There are a couple of really insightful books on weight obsession out there but this isn't it.
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9 of 10 people found the following review helpful By charlotte on July 19, 2006
Format: Hardcover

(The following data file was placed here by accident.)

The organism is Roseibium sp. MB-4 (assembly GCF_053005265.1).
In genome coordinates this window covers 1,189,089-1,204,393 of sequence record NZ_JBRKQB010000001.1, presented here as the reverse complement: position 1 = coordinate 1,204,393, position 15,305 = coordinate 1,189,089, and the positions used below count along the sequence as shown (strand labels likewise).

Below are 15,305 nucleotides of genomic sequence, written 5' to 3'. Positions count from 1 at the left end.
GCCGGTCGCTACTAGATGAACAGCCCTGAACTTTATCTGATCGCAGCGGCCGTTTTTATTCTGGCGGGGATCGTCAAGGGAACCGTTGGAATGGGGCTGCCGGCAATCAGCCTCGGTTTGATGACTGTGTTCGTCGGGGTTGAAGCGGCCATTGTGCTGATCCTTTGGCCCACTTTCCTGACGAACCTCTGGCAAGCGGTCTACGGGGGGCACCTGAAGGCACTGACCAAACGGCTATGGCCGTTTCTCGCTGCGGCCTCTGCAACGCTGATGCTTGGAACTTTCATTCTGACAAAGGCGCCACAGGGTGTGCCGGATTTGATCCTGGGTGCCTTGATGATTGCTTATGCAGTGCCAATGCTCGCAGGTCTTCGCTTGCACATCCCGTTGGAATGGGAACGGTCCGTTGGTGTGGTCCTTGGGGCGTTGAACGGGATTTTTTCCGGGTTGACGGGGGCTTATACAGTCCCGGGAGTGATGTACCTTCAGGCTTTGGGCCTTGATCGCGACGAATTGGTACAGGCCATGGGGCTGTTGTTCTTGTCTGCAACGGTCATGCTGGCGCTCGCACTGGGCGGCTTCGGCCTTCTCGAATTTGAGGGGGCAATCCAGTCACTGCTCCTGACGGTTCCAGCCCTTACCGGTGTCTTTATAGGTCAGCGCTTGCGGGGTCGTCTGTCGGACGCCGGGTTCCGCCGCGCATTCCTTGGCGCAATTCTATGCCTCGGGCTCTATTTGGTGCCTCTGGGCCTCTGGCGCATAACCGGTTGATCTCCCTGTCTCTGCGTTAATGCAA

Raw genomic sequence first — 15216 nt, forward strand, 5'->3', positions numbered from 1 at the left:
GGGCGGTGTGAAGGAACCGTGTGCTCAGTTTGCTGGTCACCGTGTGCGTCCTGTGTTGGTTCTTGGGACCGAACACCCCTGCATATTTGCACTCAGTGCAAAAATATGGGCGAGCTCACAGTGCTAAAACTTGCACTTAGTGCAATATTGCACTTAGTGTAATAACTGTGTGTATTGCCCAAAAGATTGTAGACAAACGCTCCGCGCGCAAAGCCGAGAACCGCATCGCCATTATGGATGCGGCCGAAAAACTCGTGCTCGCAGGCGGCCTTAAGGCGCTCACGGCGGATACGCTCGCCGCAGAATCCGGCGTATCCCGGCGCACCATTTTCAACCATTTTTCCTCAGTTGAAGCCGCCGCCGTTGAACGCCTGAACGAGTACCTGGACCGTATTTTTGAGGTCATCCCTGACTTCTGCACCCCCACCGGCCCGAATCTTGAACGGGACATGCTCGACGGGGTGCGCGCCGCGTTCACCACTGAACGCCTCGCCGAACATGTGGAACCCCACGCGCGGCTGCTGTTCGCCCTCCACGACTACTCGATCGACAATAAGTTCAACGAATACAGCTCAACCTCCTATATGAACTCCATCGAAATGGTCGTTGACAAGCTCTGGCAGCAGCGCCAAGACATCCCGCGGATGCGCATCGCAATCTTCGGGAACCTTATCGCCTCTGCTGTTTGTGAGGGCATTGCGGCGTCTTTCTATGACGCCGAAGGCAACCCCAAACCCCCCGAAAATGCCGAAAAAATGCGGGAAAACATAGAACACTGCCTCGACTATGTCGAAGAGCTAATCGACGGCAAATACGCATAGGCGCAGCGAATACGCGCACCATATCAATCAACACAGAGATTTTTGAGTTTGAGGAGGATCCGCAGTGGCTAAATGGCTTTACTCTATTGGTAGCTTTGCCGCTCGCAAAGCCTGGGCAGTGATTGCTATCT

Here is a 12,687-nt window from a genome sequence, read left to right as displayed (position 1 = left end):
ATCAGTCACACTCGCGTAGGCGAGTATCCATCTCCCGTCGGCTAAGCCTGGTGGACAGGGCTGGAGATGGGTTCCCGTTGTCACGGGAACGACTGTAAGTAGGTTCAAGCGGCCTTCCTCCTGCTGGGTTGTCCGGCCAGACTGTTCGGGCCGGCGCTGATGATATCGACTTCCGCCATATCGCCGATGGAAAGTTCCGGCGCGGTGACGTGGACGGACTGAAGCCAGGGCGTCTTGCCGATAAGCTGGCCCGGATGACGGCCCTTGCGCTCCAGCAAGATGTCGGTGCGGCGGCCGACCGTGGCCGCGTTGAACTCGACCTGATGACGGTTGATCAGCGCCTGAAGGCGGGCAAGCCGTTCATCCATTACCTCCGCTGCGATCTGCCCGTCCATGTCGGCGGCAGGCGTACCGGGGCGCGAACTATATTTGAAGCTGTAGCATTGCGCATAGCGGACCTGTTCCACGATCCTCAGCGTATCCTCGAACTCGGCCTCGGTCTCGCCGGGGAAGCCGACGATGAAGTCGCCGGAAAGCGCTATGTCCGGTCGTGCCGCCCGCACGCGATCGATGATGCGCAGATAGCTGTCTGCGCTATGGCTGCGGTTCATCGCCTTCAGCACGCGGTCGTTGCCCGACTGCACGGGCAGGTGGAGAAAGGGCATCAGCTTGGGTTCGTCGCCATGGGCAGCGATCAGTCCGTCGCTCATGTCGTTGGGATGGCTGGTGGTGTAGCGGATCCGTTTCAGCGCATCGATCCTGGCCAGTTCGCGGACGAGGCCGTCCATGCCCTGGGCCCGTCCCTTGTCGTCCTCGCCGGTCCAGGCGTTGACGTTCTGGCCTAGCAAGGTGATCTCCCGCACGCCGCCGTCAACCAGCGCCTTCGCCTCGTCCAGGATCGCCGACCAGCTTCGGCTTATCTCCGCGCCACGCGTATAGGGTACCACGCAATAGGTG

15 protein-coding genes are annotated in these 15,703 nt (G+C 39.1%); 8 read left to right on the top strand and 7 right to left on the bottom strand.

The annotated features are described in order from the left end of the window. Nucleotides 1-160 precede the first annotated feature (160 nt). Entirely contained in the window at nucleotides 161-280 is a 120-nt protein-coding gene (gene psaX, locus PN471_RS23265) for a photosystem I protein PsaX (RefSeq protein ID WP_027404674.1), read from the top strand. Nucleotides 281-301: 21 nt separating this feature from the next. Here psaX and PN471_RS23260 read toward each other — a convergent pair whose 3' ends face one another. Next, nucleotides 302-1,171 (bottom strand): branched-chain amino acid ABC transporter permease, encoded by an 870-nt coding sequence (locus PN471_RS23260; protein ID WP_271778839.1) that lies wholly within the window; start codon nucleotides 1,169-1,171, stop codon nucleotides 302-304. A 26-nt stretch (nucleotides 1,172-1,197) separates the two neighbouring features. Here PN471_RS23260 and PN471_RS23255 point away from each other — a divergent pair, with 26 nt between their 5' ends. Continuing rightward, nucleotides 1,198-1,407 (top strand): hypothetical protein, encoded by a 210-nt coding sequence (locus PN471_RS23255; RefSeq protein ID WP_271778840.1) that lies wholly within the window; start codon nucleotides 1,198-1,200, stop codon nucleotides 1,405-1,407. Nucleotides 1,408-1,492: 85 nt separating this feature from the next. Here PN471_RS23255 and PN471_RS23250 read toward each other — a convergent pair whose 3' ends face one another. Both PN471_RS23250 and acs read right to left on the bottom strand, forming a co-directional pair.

Goldman has taken a realistic and fun approach to a serious and often morbid topic. As someone who has recovered from both bulimia and anorexia, and someone that has read every book on the topic of body image, I find it refreshing to finally laugh about it. Goldman's visual descriptions, brutal honesty and writing style made me feel like I was sitting at brunch with my best friend gabbing away; sometimes serious, sometimes funny, but all honest. She also made me appreciate my body in ways I had never considered as she took body image beyond just "fat" or "thin". Locker Room Diaries made me stop and think: my body will fight disease, my legs strong enough to kick and fight off an attack, my belly will be home for a fetus, my breasts will feed a baby, my arms will provide hugs and love to people around. And just like the older woman Goldman talks to, I too hope that when I'm 90 I can look back at a body I hated so much as an adolescent and young adult and not only accept it for what it carried me through, but treasure it for the sacred moments it brought me that define "life". Thank you Leslie Goldman for your very poignant observations and the chance to have one of those "Oprah Ahah" moments! Every woman should read this (as well any man that wants insight into how women think.)